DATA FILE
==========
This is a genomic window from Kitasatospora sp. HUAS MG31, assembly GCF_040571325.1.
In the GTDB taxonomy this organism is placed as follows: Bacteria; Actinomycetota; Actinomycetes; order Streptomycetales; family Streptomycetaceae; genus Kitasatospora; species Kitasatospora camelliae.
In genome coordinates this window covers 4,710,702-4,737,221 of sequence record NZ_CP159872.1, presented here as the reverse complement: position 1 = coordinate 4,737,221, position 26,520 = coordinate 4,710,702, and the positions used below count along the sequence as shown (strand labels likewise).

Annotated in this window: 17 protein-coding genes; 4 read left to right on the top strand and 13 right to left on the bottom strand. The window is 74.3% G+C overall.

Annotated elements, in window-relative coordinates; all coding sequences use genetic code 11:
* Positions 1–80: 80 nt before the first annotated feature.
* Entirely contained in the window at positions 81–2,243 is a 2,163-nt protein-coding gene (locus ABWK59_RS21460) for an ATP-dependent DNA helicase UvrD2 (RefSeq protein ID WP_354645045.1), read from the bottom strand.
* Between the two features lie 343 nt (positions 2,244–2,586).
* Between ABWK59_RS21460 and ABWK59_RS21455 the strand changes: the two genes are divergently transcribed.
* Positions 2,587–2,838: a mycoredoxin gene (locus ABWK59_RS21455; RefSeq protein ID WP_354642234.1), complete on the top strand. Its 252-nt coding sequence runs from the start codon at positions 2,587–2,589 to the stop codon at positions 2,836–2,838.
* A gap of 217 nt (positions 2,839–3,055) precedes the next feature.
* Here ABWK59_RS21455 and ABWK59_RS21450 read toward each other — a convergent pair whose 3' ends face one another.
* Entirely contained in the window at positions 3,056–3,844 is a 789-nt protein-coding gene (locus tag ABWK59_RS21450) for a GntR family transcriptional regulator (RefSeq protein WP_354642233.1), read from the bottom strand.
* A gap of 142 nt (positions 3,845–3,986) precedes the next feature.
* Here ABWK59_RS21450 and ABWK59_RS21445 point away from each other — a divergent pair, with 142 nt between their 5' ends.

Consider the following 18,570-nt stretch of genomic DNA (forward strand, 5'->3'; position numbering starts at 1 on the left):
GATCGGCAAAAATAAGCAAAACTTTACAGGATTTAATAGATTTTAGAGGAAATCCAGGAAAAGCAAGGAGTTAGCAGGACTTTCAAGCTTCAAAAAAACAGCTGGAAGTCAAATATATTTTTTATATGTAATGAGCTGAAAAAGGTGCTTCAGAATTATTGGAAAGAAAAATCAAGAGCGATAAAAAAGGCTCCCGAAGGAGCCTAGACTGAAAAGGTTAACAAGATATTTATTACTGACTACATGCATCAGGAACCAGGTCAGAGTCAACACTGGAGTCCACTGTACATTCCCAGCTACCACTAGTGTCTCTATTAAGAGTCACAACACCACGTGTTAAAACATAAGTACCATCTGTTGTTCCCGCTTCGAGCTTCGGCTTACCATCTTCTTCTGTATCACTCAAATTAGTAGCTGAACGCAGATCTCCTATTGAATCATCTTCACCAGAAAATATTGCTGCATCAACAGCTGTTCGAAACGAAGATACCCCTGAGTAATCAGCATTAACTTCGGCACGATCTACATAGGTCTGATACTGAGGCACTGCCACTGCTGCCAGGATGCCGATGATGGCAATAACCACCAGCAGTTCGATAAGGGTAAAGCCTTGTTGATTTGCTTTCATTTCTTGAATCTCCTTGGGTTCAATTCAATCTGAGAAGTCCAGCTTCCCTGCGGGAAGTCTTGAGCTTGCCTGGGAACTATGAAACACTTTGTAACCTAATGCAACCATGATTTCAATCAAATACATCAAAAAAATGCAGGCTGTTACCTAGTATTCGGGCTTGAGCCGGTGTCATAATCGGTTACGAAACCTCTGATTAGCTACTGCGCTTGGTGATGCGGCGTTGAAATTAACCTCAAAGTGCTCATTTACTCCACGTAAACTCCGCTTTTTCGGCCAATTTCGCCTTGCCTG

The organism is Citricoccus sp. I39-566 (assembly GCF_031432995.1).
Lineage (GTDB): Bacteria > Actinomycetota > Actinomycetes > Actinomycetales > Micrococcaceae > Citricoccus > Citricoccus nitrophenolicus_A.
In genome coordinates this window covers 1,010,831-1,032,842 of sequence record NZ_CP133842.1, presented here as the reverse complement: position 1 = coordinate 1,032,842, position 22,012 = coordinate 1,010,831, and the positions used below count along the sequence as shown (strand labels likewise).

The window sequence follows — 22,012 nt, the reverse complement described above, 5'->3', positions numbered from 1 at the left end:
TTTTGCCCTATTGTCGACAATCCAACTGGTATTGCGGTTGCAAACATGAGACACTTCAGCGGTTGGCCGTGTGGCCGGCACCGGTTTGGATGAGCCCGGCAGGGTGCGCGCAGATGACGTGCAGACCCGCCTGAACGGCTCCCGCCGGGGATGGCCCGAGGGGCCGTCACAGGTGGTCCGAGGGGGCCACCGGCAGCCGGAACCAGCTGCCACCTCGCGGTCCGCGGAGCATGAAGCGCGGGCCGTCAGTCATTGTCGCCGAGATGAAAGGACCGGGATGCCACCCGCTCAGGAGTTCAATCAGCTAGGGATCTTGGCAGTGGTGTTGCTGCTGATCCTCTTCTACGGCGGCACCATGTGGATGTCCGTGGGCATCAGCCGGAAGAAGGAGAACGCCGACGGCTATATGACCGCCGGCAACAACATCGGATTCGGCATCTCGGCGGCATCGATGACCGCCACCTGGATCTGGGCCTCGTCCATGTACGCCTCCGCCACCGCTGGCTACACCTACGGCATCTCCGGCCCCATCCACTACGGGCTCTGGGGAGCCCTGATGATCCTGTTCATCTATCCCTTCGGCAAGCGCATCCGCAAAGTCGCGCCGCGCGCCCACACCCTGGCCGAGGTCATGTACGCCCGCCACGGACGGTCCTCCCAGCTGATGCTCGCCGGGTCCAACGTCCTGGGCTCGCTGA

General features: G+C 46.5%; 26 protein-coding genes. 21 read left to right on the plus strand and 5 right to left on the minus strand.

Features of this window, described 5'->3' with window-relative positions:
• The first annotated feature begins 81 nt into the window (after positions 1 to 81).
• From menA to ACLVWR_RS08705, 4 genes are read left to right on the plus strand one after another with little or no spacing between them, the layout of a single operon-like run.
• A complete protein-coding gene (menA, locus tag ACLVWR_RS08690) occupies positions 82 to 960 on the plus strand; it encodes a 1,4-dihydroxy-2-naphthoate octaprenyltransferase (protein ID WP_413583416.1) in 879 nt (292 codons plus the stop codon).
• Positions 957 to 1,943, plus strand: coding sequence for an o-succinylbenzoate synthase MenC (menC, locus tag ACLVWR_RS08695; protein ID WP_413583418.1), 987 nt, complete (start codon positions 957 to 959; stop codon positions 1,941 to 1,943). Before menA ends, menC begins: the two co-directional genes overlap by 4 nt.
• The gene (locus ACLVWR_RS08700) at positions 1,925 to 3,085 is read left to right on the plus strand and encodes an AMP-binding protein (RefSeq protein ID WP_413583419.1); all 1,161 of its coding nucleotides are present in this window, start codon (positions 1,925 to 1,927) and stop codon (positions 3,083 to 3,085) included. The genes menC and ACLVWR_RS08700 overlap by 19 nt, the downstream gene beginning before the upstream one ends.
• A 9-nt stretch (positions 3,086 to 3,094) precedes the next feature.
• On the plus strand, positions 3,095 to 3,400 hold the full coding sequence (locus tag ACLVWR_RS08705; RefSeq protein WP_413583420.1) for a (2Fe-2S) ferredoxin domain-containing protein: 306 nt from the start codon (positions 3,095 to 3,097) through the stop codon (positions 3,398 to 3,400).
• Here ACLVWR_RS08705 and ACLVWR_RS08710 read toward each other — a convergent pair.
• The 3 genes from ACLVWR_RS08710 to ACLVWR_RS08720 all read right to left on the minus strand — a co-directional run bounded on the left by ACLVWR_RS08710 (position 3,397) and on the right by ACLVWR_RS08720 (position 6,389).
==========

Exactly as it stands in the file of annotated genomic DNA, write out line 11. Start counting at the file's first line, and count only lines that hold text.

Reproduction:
* A gap of 217 nt (positions 2,839–3,055) precedes the next feature.